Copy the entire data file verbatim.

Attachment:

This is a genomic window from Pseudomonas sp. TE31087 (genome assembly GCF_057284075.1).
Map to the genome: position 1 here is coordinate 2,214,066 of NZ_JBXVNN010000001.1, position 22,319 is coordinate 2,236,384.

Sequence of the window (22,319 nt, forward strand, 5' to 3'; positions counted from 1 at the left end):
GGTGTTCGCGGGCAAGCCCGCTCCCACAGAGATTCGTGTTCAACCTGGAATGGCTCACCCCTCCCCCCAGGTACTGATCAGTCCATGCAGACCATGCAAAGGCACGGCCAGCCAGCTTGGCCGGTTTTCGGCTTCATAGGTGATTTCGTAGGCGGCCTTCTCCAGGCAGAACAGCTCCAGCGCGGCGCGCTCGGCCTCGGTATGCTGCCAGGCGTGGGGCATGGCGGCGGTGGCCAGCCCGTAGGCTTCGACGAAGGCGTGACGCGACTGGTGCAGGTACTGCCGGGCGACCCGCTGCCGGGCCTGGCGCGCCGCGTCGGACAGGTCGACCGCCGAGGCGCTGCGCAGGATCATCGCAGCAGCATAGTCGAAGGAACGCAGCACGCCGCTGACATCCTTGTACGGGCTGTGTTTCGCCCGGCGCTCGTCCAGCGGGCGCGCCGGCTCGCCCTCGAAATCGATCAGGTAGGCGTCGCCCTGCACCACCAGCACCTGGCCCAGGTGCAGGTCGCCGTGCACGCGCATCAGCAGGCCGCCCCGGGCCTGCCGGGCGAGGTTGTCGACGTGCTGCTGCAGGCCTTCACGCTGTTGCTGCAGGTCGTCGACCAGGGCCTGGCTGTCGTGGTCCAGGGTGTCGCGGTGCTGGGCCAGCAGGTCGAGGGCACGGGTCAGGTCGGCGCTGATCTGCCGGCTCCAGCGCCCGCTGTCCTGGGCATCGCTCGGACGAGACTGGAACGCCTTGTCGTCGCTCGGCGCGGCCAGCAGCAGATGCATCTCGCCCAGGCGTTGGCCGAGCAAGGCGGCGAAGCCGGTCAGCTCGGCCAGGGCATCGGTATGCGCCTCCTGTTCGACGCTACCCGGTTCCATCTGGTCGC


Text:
This is a genomic window from Pseudomonas sp. TE31087 (genome assembly GCF_057284075.1).
Map to the genome: position 1 here is coordinate 2,214,066 of NZ_JBXVNN010000001.1, position 22,319 is coordinate 2,236,384.

Sequence of the window (22,319 nt, forward strand, 5' to 3'; positions counted from 1 at the left end):
GGTGTTCGCGGGCAAGCCCGCTCCCACAGAGATTCGTGTTCAACCTGGAATGGCTCACCCCTCCCCCCAGGTACTGATCAGTCCATGCAGACCATGCAAAGGCACGGCCAGCCAGCTTGGCCGGTTTTCGGCTTCATAGGTGATTTCGTAGGCGGCCTTCTCCAGGCAGAACAGCTCCAGCGCGGCGCGCTCGGCCTCGGTATGCTGCCAGGCGTGGGGCATGGCGGCGGTGGCCAGCCCGTAGGCTTCGACGAAGGCGTGACGCGACTGGTGCAGGTACTGCCGGGCGACCCGCTGCCGGGCCTGGCGCGCCGCGTCGGACAGGTCGACCGCCGAGGCGCTGCGCAGGATCATCGCAGCAGCATAGTCGAAGGAACGCAGCACGCCGCTGACATCCTTGTACGGGCTGTGTTTCGCCCGGCGCTCGTCCAGCGGGCGCGCCGGCTCGCCCTCGAAATCGATCAGGTAGGCGTCGCCCTGCACCACCAGCACCTGGCCCAGGTGCAGGTCGCCGTGCACGCGCATCAGCAGGCCGCCCCGGGCCTGCCGGGCGAGGTTGTCGACGTGCTGCTGCAGGCCTTCACGCTGTTGCTGCAGGTCGTCGACCAGGGCCTGGCTGTCGTGGTCCAGGGTGTCGCGGTGCTGGGCCAGCAGGTCGAGGGCACGGGTCAGGTCGGCGCTGATCTGCCGGCTCCAGCGCCCGCTGTCCTGGGCATCGCTCGGACGAGACTGGAACGCCTTGTCGTCGCTCGGCGCGGCCAGCAGCAGATGCATCTCGCCCAGGCGTTGGCCGAGCAAGGCGGCGAAGCCGGTCAGCTCGGCCAGGGCATCGGTATGCGCCTCCTGTTCGACGCTACCCGGTTCCATCTGGTCGC